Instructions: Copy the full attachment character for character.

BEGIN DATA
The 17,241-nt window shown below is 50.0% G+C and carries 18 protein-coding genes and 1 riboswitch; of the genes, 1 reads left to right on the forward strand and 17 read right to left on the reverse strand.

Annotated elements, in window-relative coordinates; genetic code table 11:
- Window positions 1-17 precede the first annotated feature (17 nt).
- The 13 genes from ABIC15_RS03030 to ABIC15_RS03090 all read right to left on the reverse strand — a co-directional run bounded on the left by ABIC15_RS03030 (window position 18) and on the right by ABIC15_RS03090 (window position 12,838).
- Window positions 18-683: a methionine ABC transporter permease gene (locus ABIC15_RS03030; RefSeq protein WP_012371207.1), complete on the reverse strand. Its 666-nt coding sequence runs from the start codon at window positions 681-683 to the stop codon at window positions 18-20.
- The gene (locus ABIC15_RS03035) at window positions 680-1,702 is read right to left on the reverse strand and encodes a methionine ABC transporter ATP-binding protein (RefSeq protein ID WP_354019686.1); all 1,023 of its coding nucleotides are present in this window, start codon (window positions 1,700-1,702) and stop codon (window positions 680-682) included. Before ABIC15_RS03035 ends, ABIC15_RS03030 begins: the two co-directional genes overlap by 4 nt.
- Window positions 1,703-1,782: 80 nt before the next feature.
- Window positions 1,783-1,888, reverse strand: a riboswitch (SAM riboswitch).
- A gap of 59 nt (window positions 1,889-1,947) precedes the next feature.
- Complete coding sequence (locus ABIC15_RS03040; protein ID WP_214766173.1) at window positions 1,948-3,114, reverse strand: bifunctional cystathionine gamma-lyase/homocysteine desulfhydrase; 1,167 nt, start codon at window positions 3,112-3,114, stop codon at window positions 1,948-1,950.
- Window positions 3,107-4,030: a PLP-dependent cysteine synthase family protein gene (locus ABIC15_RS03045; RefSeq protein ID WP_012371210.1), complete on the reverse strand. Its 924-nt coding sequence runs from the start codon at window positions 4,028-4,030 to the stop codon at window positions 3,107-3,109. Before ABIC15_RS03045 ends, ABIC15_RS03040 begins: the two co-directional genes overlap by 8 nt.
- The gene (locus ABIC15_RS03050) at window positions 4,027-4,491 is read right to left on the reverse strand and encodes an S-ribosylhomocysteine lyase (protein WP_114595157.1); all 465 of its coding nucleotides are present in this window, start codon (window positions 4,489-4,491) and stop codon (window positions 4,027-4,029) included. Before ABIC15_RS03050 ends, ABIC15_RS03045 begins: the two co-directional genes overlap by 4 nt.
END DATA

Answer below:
The 17,241-nt window shown below is 50.0% G+C and carries 18 protein-coding genes and 1 riboswitch; of the genes, 1 reads left to right on the forward strand and 17 read right to left on the reverse strand.

Annotated elements, in window-relative coordinates; genetic code table 11:
- Window positions 1-17 precede the first annotated feature (17 nt).
- The 13 genes from ABIC15_RS03030 to ABIC15_RS03090 all read right to left on the reverse strand — a co-directional run bounded on the left by ABIC15_RS03030 (window position 18) and on the right by ABIC15_RS03090 (window position 12,838).
- Window positions 18-683: a methionine ABC transporter permease gene (locus ABIC15_RS03030; RefSeq protein WP_012371207.1), complete on the reverse strand. Its 666-nt coding sequence runs from the start codon at window positions 681-683 to the stop codon at window positions 18-20.
- The gene (locus ABIC15_RS03035) at window positions 680-1,702 is read right to left on the reverse strand and encodes a methionine ABC transporter ATP-binding protein (RefSeq protein ID WP_354019686.1); all 1,023 of its coding nucleotides are present in this window, start codon (window positions 1,700-1,702) and stop codon (window positions 680-682) included. Before ABIC15_RS03035 ends, ABIC15_RS03030 begins: the two co-directional genes overlap by 4 nt.
- Window positions 1,703-1,782: 80 nt before the next feature.
- Window positions 1,783-1,888, reverse strand: a riboswitch (SAM riboswitch).
- A gap of 59 nt (window positions 1,889-1,947) precedes the next feature.
- Complete coding sequence (locus ABIC15_RS03040; protein ID WP_214766173.1) at window positions 1,948-3,114, reverse strand: bifunctional cystathionine gamma-lyase/homocysteine desulfhydrase; 1,167 nt, start codon at window positions 3,112-3,114, stop codon at window positions 1,948-1,950.
- Window positions 3,107-4,030: a PLP-dependent cysteine synthase family protein gene (locus ABIC15_RS03045; RefSeq protein ID WP_012371210.1), complete on the reverse strand. Its 924-nt coding sequence runs from the start codon at window positions 4,028-4,030 to the stop codon at window positions 3,107-3,109. Before ABIC15_RS03045 ends, ABIC15_RS03040 begins: the two co-directional genes overlap by 8 nt.
- The gene (locus ABIC15_RS03050) at window positions 4,027-4,491 is read right to left on the reverse strand and encodes an S-ribosylhomocysteine lyase (protein WP_114595157.1); all 465 of its coding nucleotides are present in this window, start codon (window positions 4,489-4,491) and stop codon (window positions 4,027-4,029) included. Before ABIC15_RS03050 ends, ABIC15_RS03045 begins: the two co-directional genes overlap by 4 nt.